Duane Morris Takeaways: In Gifford v. Northwood Healthcare Group LLC et al., No. 22-CV-04389 (S.D. Ohio Aug. 21, 2023), Judge Sarah D. Morrison of the U.S. District Court for the Southern District of Ohio granted plaintiff’s motion for conditional certification of a wage & hour collective action pursuant to 29 U.S.C. § 216(b) of the Fair Labor Standards Act (“FLSA”). Through sworn declarations and documentary evidence of defendants’ meal break policy, the Court found plaintiff showed a “strong likelihood” that she was similarly-situated to potential collective action members who may elect to join the lawsuit. The ruling adds to the body of case law applying the Sixth Circuit’s new standard for notice to potential opt-in plaintiffs in putative FLSA collective actions announced in Clark v. A&L Homecare and Training Center, LLC, 68 F.4th 1003 (6th Cir. 2023), and ought to be required reading for any employers involved in wage & hour litigation.
On December 15, 2022, plaintiff filed a Complaint against Northwood Healthcare Group, LLC and Garden Healthcare Group, LLC, two entities operating healthcare facilities in Ohio. Plaintiff allegedly worked at two such facilities as a non-exempt Licensed Practical Nurse. The lawsuit targeted the defendants’ meal break practices. Plaintiff contended that due to staffing shortages and the demands of patient care, she did not receive a full, uninterrupted 30-minute (“bona fide”) meal break on a regular basis. As alleged in the Complaint, defendants automatically deducted 30 minutes of time from her hours worked even when she did not receive a bona fide meal break, resulting in unpaid overtime compensation. On behalf of herself and similarly situated other employees, Plaintiff brought claims asserting failure to pay overtime wages under the FLSA, failure to pay overtime wages under the Ohio Minimum Fair Wage Standards Act (“OMFWSA”), failure to keep accurate payroll records under the OMFWSA and failure to pay wages timely under the Ohio Prompt Pay Act.
On March 15, 2023, plaintiff filed a motion for conditional certification of a collective action. On May 15, 2023, defendants opposed the motion on the merits and urged the Court to delay ruling until the Sixth Circuit issued its opinion in Clark.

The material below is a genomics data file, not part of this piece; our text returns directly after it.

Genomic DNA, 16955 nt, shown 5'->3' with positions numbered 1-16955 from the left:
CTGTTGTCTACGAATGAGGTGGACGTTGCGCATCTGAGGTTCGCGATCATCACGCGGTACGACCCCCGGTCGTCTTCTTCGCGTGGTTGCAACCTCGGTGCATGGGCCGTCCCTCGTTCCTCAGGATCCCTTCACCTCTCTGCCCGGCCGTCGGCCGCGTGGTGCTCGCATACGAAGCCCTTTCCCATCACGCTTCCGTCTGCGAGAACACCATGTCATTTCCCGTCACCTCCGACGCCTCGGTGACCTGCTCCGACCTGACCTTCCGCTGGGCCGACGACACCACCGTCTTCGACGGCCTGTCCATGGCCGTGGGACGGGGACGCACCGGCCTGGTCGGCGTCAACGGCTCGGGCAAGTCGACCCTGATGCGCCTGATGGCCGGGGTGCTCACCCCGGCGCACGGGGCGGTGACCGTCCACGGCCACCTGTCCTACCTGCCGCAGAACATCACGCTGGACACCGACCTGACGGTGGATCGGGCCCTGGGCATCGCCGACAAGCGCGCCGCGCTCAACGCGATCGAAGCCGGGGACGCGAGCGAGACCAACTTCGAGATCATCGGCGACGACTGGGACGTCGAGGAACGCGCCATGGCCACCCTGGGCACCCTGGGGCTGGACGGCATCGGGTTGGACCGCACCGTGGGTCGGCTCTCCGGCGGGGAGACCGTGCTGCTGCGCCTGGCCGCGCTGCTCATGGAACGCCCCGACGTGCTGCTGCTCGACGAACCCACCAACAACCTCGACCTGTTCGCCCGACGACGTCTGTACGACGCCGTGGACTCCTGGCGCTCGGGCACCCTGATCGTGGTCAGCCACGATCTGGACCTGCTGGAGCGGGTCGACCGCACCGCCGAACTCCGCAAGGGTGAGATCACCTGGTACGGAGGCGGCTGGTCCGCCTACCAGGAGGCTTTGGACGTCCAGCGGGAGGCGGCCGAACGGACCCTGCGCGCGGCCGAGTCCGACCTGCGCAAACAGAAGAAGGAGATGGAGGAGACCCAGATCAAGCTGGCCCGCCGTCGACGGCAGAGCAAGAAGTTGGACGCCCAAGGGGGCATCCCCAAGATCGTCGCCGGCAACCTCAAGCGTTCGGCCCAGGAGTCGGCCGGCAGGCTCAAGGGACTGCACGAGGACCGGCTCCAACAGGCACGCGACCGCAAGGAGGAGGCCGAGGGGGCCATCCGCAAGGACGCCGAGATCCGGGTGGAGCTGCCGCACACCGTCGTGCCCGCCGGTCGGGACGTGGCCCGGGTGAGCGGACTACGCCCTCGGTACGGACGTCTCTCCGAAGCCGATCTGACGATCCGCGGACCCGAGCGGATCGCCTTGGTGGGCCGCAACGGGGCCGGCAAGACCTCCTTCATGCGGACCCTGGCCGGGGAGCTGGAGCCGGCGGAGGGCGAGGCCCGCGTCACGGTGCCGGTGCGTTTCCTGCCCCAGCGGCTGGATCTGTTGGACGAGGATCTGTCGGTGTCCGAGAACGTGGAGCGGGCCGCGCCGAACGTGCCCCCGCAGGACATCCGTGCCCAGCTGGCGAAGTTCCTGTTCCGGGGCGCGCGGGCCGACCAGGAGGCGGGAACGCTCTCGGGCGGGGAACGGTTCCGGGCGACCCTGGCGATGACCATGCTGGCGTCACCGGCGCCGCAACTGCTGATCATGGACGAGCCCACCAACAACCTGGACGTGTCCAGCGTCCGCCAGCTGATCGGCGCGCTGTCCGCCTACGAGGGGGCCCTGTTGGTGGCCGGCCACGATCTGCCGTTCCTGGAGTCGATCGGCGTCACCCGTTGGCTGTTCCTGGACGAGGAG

On May 19, 2023, the Sixth Circuit in Clark announced a more rigorous standard for authorizing notice of an FLSA lawsuit to other employees. Abandoning the prior standard of a “modest factual showing” of similarly situated status, the standard in Clark requires plaintiffs to establish a “strong likelihood” that they are similarly situated to potential other plaintiffs.
Days later, in her reply brief filed on May 23, 2023, plaintiff argued that the evidence she presented in her motion satisfied the new standard in Clark.
The Court’s Decision
The Court determined that the evidence provided in support of plaintiff’s motion satisfied the “substantial likelihood” standard announced in Clark.
Specifically, plaintiff provided her own sworn declaration and the sworn declarations of six individuals who had filed consents to join the lawsuit as opt-in plaintiffs. Together, plaintiff and the other declarants worked at six of the 14 facilities plaintiff sought to include in her lawsuit. The Court found the declarations told a consistent story of employees not receiving overtime pay for those occasions when patient care needs required employees to skip or cut short their designated 30 minutes for a meal break, even after employees complained to management about being undercompensated.
Plaintiff also submitted evidence of employee handbooks in effect at the six facilities at which the declarants had worked for the defendants. The Court found that the handbooks reflected nearly identical policies on overtime compensation and meal breaks. For example, the meal break policy in the various employee handbooks stated that employees who worked through their meal breaks would receive pay for their time, whether the work was authorized or not. Defendants argued that plaintiff’s evidence fell short of identifying a “companywide” policy. Defendants pointed out that the declarants had no personal knowledge of the meal break practices in effect at facilities operated by defendants at which they had not worked. The Court disagreed. It opined that plaintiff presented enough evidence of a unified theory of conduct by defendants, notwithstanding that the declarants did not represent former employees at all of the facilities the plaintiff sought to include in the lawsuit.
The Court concluded that the evidence “establishes to a certain degree of probability” that the plaintiff, the individuals who had already filed consents to become opt-in plaintiffs, and the other potential plaintiffs performed the same tasks, were subject to the same policies and were unified by a common theory underlying their causes of action. Id. at 8.
In so ruling, the Court authorized plaintiff to send notice to all current and former hourly, non-exempt direct care employees of defendants who had a meal break deduction applied to their hours worked in any workweek in which they were paid for at least 40 hours of work during a three-year lookback period and through the final disposition of the case.
Implications For Employers
The Court’s ruling in Gifford demonstrates that application of the Sixth Circuit’s “strong likelihood” standard is highly dependent on the evidence presented by a plaintiff. By contrast, under the prior standard, courts routinely granted plaintiffs’ motions to authorize notice to potential opt-in plaintiffs.
Employers with operations in Ohio, Tennessee, Michigan and/or Kentucky should keep a close watch on Gifford and other cases applying the Sixth Circuit’s new standard in FLSA litigation.